Traumatic Brain Injury (TBI) and Your Hearing

January 11, 2022, Kitchener, Ontario

Posted by: Robert Deutschmann, Personal Injury Lawyer

A common complaint by those who have suffered a concussion or a TBI is tinnitus (ringing or buzzing in the ears. People used to say that someone “got their bell rung” when they were concussed. What we do know is that ringing or buzzing in the ears can be a sign of more serious troubles. Blows to the head from airbag deployment, car accidents, sports injuries or slip and falls can all result in this problem and even in hearing loss.

 

Hearing loss or tinnitus are more likely to occur in older victims than younger ones but can happen to anyone. Generally, health care workers are most concerned with stabilizing victims of TBI and ensuring there is no life-threatening conditions resulting from the injury. Tinnitus and hearing loss often aren’t reported until later. Often, it’s family members who raise the issue of hearing loss.

 

What auditory symptoms occur after TBI?

 

Several auditory conditions can arise following concussion or TBI. These include:

 

  • Struggling to understand speech
  • Feeling like ears are plugged
  • Noise sensitivity
  • Ringing in the ears (tinnitus)
  • Hearing loss

 

Auditory symptoms can also disrupt balance and patients may suffer from:

 

  • Dizziness
  • Vertigo
  • General balance issues
  • Spinning sensation (benign paroxysmal positional vertigo)
  • Motion sickness
  • Unsteadiness 

 

Who gets tinnitus?

 

More than half of all TBI patients develop tinnitus. In the case of blast-related TBI the percentage is higher. These bussing, ringing and other intermittent sounds can take a toll on the patient’s emotional wellbeing. 

 

What can you do if you have TBI-related auditory symptoms?

 

You should tell your physician and get a referral to see a qualified audiologist who will examine you and your medical history. They will conduct hearing tests and may require some imaging to rule out a bone fracture or other structural injuries.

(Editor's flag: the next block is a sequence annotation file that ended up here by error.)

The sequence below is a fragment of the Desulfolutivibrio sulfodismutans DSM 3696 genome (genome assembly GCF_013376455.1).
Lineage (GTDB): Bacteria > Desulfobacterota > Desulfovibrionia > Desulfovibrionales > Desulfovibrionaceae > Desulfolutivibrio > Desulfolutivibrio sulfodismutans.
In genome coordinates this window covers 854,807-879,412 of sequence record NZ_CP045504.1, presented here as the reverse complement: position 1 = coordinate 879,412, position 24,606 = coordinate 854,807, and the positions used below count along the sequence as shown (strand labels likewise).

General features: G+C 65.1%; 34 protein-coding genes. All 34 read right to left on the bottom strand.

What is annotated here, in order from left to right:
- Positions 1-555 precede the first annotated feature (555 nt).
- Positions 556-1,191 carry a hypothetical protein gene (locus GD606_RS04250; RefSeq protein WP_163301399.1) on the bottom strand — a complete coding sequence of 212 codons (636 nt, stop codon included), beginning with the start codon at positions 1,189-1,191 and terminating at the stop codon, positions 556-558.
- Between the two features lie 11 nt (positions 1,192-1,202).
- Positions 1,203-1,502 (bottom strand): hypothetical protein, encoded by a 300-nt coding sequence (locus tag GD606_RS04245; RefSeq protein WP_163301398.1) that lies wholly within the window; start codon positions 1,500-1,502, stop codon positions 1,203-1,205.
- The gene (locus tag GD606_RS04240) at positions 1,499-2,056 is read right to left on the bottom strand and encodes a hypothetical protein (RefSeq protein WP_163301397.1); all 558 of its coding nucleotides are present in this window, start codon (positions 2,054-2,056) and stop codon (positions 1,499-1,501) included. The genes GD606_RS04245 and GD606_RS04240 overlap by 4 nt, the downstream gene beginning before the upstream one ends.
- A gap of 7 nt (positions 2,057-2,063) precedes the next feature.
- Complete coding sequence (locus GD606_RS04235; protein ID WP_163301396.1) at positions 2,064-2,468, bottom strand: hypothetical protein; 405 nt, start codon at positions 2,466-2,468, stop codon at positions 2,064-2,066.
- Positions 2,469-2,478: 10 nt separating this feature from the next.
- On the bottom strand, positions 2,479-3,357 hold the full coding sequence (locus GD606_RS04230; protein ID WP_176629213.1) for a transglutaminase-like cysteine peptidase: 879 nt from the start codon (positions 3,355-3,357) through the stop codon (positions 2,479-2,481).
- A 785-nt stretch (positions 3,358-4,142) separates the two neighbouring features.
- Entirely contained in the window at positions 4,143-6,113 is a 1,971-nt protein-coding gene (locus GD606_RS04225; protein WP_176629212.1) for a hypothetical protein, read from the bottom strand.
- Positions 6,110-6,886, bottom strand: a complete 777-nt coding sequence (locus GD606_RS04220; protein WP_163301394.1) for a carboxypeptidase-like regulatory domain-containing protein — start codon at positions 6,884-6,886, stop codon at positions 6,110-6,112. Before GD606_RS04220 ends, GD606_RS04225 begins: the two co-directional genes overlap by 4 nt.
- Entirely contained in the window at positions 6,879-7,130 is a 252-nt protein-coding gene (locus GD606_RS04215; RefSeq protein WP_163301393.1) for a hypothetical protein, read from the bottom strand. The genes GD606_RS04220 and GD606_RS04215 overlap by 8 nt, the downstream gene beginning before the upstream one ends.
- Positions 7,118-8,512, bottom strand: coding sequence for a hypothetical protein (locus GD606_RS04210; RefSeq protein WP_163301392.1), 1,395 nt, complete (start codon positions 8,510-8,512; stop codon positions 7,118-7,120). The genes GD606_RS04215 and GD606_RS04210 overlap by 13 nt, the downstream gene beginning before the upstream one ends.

Treatment will depend on the findings of your examination. Ruptured eardrums can heal on their own, damaged bones can be repaired or replaced surgically, and some conditions can be treated with medication. Your specific situation will dictate the treatment.

 

If you are suffering from hearing loss from TBI or concussion sustained in an accident due to someone else’s negligence like slipping and falling on icy sidewalks or driveways, you should contact one of our highly experienced personal injury lawyers today for a free initial consultation. We will work for you to secure your future.

 

Posted under Accident Benefit News, Car Accidents, Concussion Syndrome, traumatic brain injury

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About Deutschmann Law

Deutschmann Law serves South-Western Ontario with offices in Kitchener-Waterloo, Cambridge, Woodstock, Brantford, Stratford and Ayr. The law practice of Robert Deutschmann focuses almost exclusively in personal injury and disability insurance matters. For more information, please visit www.deutschmannlaw.com or call us toll-free at 1-866-414-4878.

It is important that you review your accident benefit file with one of our experienced personal injury / car accident lawyers to ensure that you obtain access to all your benefits which include, but are limited to, things like physiotherapy, income replacement benefits, vocational retraining and home modifications.

Practice Areas

  1. Car accidents
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  4. Catastrophic injury
  5. Brain or Head injury
  6. Paraplegia and Quadriplegia
  7. Spinal cord injury
  8. Drunk driving accidents
  9. Concussion syndrome
  10. Post Traumatic Stress Disorder
  11. Slip and Fall Accidents
  12. Birth Trauma Injury
  1. Wrongful death
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  3. Disability insurance claims
  4. Slip and fall injury
  5. Fractures or broken bone injury
  6. Pedestrian accidents
  7. Chronic pain
  8. Truck accidents
  9. Amputation and disfigurement
  10. Fibromyalgia
  11. Nursing Home Fatality Claims

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